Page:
I intend to be a delegate from New Jersey on a Kasich slate, elected if my Congressional District supports the Governor from Ohio. I worked hard to earn this role. I made phone calls and sent out emails and lobbied friends and neighbors to sign my petition. And if Gov. Kasich wins my Congressional District, I will go to the Convention even if another candidate wins the plurality of the total vote in my state. I will be obligated to cast a vote to support the state winner, but only on the first ballot. And then I am free to exercise my conscience and make the choice that I think is right. And the same applies, with some modest rules variation by state, to all the other delegates as well. It might surprise you to learn that over half of Mr. Trump’s delegates haven’t even been chosen yet. How can you predict what someone will do when you don’t even know who they are?
In an age where voters despise the insiders, it is a sweet irony to hear the “outsider” candidate claim that the insiders must force delegates to support his nomination even if he didn’t succeed in achieving a majority. That pressure won’t work on me, and it won’t work on all the new delegate friends I make in Cleveland before the voting begins.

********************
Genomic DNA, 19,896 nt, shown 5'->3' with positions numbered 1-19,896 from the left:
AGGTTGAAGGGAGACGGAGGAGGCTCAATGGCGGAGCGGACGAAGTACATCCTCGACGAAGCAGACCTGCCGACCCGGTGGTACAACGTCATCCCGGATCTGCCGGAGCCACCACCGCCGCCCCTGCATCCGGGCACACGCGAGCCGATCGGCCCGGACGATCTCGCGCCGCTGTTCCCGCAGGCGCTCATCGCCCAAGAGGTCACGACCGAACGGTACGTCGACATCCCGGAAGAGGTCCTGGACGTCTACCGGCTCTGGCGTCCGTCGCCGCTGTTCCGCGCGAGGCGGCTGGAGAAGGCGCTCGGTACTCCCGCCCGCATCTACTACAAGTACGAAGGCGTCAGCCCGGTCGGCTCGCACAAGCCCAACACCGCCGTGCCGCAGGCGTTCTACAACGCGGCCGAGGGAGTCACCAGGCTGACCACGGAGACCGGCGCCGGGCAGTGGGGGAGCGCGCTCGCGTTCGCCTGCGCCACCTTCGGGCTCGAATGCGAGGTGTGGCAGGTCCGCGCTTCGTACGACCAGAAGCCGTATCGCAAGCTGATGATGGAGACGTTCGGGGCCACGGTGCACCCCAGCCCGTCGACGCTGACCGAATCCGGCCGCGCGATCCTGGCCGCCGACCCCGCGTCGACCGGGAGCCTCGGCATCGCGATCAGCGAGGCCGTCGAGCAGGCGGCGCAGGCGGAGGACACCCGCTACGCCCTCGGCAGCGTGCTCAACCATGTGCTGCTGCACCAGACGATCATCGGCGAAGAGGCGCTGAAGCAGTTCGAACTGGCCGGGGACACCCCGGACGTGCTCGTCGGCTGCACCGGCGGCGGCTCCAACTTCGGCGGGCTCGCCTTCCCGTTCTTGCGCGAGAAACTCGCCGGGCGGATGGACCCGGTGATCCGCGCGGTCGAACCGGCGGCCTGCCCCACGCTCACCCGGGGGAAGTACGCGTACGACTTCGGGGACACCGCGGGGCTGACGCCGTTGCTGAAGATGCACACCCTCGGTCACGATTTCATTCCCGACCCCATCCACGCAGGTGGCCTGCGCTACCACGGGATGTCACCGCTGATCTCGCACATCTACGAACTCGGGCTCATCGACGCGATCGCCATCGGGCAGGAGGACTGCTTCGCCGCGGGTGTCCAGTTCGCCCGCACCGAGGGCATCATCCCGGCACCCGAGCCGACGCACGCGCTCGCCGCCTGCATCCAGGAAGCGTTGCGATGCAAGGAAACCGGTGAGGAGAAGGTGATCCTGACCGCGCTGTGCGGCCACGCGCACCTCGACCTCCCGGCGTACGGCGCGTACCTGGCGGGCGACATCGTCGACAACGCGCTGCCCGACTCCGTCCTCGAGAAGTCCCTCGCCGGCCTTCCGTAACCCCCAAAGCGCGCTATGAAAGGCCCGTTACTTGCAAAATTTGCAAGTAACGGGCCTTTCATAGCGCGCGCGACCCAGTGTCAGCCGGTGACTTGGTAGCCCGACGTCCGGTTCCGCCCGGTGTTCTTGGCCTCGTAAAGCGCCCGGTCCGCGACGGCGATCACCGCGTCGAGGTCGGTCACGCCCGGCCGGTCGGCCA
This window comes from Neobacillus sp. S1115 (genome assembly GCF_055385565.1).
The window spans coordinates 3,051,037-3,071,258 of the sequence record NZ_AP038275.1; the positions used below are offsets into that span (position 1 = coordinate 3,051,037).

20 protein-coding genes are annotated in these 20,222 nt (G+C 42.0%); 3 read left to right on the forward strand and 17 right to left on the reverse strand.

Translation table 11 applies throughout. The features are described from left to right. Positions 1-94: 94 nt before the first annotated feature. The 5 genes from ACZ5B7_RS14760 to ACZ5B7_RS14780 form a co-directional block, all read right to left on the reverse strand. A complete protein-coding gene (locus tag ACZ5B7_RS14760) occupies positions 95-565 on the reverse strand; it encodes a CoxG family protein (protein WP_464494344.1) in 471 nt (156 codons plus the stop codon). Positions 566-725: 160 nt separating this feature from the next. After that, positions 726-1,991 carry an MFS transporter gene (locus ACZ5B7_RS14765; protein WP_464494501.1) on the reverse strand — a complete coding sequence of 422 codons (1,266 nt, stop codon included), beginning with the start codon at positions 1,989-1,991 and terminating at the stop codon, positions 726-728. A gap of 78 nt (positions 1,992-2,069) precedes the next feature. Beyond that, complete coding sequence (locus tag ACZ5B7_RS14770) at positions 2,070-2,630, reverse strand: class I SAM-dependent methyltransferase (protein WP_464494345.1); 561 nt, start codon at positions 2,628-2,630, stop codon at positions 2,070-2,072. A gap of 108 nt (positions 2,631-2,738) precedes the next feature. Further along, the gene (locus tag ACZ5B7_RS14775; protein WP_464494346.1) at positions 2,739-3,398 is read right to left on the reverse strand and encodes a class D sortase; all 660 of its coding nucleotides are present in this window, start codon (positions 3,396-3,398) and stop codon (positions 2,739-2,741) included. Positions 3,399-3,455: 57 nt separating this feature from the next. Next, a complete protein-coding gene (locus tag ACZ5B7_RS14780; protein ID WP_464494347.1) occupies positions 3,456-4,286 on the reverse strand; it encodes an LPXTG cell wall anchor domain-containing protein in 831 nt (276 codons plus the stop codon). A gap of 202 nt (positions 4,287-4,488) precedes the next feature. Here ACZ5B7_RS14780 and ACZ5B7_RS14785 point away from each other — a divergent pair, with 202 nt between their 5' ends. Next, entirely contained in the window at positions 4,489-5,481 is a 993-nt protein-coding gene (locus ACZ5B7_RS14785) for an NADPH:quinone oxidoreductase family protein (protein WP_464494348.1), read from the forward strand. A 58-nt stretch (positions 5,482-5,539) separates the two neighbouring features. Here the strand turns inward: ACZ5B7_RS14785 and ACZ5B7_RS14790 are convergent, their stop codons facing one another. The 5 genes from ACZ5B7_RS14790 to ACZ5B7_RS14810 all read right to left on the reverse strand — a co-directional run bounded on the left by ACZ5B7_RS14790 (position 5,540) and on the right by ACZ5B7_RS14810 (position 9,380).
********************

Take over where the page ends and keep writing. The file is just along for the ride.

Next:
The public mood will be different in July than it is now in March. Perhaps some bolt-from-the-blue will change the priorities and concerns of the electorate. Perhaps the national polls of head-to-head match-ups against Hillary will make delegates reconsider the downside of a Trump or Cruz nomination that could lose the Senate and the Supreme Court. Or perhaps the irreconcilable warfare between Trump and Cruz will have become so nauseating that the delegates in Cleveland take matters into their own hands to break a nasty deadlock. The point is that there will be time and distance between the primary election votes and the convention voting. Things change. So let’s revisit our voting and move to the critical second ballot, where the delegates are free to vote what they believe is right. Think about the jolt that rocks the Quicken Loans Arena in Cleveland when the second ballot totals are Trump 895, Cruz 850, and Kasich 725? I think you now know how the story ends.
Back in 1860, a long-shot Republican presidential contender from the West (what we now call the Midwest) came to Chicago to compete for the nomination. The Democrat party was badly fractured and the Republican front-runner, a flamboyant New Yorker named William H. Seward came into the convention confident of victory. He trounced the challenger from Illinois on the first ballot, but did not win an overall majority. But, then on the second ballot, a number of votes changed hands and the home state favorite drew nearly even. The momentum in the hall was clear. On the third ballot, Abraham Lincoln won his party’s nomination for the Presidency.
Scott Sipprelle is a former managing director of Morgan Stanley. He is also a former hedge fund manager who closed his Copper Arch Capital in 2007, months before the global financial markets collapsed. He is currently a venture capitalist.